From: October 13, 2011
This is one of those horror movies that nobody seems to like except for me, and my best friend Phill Dishon. It’s rife with latex practical effects that make most film goers raise an upper lip like Billy Idol, but make me smile with the murderous expression of Jack Torrence. I love House, despite it’s obvious shortcomings. This is in part because House is a movie I remember from my childhood, much like other practical effect heavy horror greats of the late nineteen-eighties.
House was actually intended to be a comedy to begin with, so it’s not even a true horror movie. Unfortunately, this makes the movie really goofy at times as we follow the story of Vietnam vet turned writer, Roger Cobb. Naturally, my English major brain tells me that this is a movie about Tim O’Brien. Cobb is plagued, literally, by the ghosts of his past. His ex-wife, his old army buddies, and a crazy amalgam of demonic entities set up shop in his new house, and terrorize him for no clear reason. Who needs a logical plot, right? Cobb comes up against your standard snafus throughout the duration of the film. Important people swing by his house unexpectedly and he must keep the creatures who are haunting him a secret. Dogs digging up dead demon hands, amorphous blobs gagged in the hall closet; these are the sort of gags one can expect from this feature.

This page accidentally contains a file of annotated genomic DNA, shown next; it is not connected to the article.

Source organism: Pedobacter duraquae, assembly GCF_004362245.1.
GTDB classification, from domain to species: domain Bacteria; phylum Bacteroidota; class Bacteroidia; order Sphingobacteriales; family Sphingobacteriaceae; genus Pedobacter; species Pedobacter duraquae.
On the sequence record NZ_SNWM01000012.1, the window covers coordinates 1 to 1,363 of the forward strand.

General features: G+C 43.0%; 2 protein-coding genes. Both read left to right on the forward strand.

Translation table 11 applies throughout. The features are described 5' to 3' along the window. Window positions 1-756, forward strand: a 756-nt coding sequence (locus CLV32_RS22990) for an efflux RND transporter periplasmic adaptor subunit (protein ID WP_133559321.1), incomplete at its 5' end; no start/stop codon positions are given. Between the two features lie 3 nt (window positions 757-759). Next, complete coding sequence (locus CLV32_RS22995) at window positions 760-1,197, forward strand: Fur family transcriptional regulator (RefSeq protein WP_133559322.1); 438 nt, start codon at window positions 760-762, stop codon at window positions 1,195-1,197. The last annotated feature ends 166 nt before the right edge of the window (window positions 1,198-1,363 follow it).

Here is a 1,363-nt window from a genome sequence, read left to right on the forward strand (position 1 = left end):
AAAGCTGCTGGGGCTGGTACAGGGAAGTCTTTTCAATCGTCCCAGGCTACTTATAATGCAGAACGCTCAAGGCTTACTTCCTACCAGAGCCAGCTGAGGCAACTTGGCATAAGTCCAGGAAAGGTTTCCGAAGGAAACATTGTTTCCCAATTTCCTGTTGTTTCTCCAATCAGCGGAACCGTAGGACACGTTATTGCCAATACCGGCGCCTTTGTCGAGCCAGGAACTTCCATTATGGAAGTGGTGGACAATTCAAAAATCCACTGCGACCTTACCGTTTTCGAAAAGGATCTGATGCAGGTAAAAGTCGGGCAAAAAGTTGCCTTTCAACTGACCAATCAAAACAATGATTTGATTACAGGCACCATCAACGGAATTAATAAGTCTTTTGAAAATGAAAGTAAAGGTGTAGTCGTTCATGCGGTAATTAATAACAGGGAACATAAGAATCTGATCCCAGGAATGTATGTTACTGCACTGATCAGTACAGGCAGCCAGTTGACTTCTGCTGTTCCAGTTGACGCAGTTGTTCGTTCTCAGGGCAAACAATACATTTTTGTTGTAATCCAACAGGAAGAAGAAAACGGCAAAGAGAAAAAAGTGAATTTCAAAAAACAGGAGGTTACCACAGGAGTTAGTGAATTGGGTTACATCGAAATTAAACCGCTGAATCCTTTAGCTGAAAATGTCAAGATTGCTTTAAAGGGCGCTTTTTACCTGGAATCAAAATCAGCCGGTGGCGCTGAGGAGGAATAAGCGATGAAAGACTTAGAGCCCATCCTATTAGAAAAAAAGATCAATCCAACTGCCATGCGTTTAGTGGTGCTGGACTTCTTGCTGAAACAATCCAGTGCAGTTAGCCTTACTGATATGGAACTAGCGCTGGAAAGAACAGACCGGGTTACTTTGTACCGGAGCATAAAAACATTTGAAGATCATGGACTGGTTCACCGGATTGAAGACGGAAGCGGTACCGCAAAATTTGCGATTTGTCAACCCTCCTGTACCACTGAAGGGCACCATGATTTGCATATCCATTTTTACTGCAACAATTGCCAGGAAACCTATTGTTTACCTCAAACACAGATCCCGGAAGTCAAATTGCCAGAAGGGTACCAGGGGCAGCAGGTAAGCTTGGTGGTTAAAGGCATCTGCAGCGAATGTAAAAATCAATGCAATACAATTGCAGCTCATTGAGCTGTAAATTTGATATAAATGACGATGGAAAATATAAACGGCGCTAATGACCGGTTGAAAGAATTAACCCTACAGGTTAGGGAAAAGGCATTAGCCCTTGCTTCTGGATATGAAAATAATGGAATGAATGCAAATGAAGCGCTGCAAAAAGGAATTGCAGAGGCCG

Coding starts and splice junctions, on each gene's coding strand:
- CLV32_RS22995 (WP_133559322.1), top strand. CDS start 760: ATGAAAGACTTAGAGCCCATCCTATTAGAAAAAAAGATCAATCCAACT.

So, I guess I’m saying that the real reason for viewing House is to see these awesome creatures. House is just a great example of how casts are used to build actual suits and prosthetics for movies. No, they don’t look “real” by current standards, but as far as I’m concerned these effects still look better than a great deal of C.G. effects. I’ll take a dude in a suit, or a puppet controlled with a joystick any day! If you’ve seen Evil Dead 2, try to remember the flying old lady deaddite played by Ted Raimi. Now take that costume, and cover it with some electric colors, and you’ve basically got the feel of what the demons in House are like. Watch this movie for a good time. Do NOT watch any of the sequels.
Most memorable scene: Roger Cobb falls into the oblivion of his bathroom mirror.